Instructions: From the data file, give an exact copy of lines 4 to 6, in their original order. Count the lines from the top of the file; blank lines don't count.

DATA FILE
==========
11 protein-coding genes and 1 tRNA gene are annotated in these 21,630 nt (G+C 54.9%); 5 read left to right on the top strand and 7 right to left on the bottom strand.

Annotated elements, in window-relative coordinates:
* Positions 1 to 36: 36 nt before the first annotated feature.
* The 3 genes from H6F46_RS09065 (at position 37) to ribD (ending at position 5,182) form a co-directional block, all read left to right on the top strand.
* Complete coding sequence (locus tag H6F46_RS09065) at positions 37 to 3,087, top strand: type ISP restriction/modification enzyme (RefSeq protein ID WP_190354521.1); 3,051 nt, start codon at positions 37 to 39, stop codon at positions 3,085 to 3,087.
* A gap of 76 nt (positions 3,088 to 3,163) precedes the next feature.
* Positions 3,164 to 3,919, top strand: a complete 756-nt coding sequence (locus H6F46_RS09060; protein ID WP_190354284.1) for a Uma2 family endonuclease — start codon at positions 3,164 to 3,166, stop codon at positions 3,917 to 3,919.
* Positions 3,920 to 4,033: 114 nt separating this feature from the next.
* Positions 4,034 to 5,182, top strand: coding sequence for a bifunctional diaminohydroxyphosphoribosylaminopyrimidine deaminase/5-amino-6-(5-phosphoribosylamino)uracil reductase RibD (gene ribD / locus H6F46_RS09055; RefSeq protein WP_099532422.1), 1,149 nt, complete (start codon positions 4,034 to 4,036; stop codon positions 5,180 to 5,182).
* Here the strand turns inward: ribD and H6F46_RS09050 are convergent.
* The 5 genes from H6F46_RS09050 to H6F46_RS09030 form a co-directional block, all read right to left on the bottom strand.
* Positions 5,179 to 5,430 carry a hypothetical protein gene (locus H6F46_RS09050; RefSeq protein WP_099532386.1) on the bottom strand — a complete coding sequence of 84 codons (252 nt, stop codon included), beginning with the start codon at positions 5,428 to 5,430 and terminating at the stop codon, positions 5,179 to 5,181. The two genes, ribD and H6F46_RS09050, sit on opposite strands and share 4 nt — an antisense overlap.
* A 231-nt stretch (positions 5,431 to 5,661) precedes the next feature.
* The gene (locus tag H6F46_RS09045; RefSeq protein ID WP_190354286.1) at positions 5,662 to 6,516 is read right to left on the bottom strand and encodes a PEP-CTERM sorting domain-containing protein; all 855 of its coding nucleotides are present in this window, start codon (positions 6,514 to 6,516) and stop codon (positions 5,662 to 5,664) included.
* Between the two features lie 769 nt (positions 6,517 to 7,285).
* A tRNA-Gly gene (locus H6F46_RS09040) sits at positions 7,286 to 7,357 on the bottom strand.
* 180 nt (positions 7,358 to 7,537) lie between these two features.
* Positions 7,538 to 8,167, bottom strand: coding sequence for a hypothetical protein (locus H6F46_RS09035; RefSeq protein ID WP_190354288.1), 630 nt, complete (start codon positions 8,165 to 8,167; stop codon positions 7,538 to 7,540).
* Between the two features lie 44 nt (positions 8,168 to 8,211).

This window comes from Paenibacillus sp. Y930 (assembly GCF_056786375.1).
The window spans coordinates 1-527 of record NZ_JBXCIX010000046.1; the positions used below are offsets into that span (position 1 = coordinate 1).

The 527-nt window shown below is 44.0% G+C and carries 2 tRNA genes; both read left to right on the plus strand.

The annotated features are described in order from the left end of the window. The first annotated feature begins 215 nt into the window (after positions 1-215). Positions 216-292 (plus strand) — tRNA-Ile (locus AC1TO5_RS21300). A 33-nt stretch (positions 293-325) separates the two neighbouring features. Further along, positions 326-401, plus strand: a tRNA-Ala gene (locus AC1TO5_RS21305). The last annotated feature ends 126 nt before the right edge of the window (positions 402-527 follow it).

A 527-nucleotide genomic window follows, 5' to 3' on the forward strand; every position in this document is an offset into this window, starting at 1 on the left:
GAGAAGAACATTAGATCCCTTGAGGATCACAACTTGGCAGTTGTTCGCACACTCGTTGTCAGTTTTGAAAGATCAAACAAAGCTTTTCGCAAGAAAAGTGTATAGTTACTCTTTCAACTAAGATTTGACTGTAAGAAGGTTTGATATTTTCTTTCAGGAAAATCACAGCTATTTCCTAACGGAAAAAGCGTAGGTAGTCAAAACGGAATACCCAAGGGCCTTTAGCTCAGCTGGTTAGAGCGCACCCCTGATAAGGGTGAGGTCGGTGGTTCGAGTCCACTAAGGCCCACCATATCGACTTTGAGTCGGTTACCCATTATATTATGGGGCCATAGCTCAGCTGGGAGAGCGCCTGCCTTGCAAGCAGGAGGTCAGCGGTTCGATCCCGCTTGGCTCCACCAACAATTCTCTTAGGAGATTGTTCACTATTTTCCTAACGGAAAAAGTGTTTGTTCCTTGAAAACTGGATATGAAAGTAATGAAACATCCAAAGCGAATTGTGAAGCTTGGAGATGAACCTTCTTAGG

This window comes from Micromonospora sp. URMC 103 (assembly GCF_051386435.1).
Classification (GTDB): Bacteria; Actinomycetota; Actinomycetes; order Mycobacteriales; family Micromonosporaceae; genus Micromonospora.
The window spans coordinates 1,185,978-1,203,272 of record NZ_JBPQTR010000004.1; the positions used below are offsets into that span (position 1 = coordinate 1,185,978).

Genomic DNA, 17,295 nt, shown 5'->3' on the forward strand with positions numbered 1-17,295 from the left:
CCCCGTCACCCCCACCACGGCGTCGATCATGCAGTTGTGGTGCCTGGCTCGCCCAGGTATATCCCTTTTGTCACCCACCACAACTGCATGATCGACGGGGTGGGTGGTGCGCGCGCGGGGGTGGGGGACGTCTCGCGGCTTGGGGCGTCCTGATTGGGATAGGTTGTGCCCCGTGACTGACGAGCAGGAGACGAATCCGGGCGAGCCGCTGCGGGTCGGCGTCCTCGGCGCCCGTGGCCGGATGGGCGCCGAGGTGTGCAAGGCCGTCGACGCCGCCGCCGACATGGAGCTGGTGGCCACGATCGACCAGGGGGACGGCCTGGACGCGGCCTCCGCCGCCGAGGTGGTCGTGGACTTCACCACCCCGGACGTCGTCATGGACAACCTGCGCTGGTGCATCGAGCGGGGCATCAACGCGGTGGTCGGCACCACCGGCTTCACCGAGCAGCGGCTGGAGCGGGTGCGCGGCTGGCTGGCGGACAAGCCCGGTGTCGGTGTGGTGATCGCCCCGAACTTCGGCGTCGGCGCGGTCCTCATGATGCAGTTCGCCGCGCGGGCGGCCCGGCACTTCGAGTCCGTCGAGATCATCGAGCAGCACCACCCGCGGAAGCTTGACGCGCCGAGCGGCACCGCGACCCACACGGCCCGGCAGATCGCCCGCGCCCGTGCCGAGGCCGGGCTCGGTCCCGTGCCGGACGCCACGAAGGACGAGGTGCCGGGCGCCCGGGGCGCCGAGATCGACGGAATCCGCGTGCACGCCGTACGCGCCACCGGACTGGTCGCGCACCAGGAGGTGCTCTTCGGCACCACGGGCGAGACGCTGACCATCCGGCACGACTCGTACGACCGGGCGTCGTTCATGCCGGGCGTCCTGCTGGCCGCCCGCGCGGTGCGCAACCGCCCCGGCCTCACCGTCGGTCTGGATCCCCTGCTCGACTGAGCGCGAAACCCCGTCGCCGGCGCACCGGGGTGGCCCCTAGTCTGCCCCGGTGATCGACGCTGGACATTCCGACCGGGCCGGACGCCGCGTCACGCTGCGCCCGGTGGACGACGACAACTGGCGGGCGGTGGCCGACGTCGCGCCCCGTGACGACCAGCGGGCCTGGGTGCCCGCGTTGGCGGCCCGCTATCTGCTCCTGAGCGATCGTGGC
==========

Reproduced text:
* The 3 genes from H6F46_RS09065 (at position 37) to ribD (ending at position 5,182) form a co-directional block, all read left to right on the top strand.
* Complete coding sequence (locus tag H6F46_RS09065) at positions 37 to 3,087, top strand: type ISP restriction/modification enzyme (RefSeq protein ID WP_190354521.1); 3,051 nt, start codon at positions 37 to 39, stop codon at positions 3,085 to 3,087.
* A gap of 76 nt (positions 3,088 to 3,163) precedes the next feature.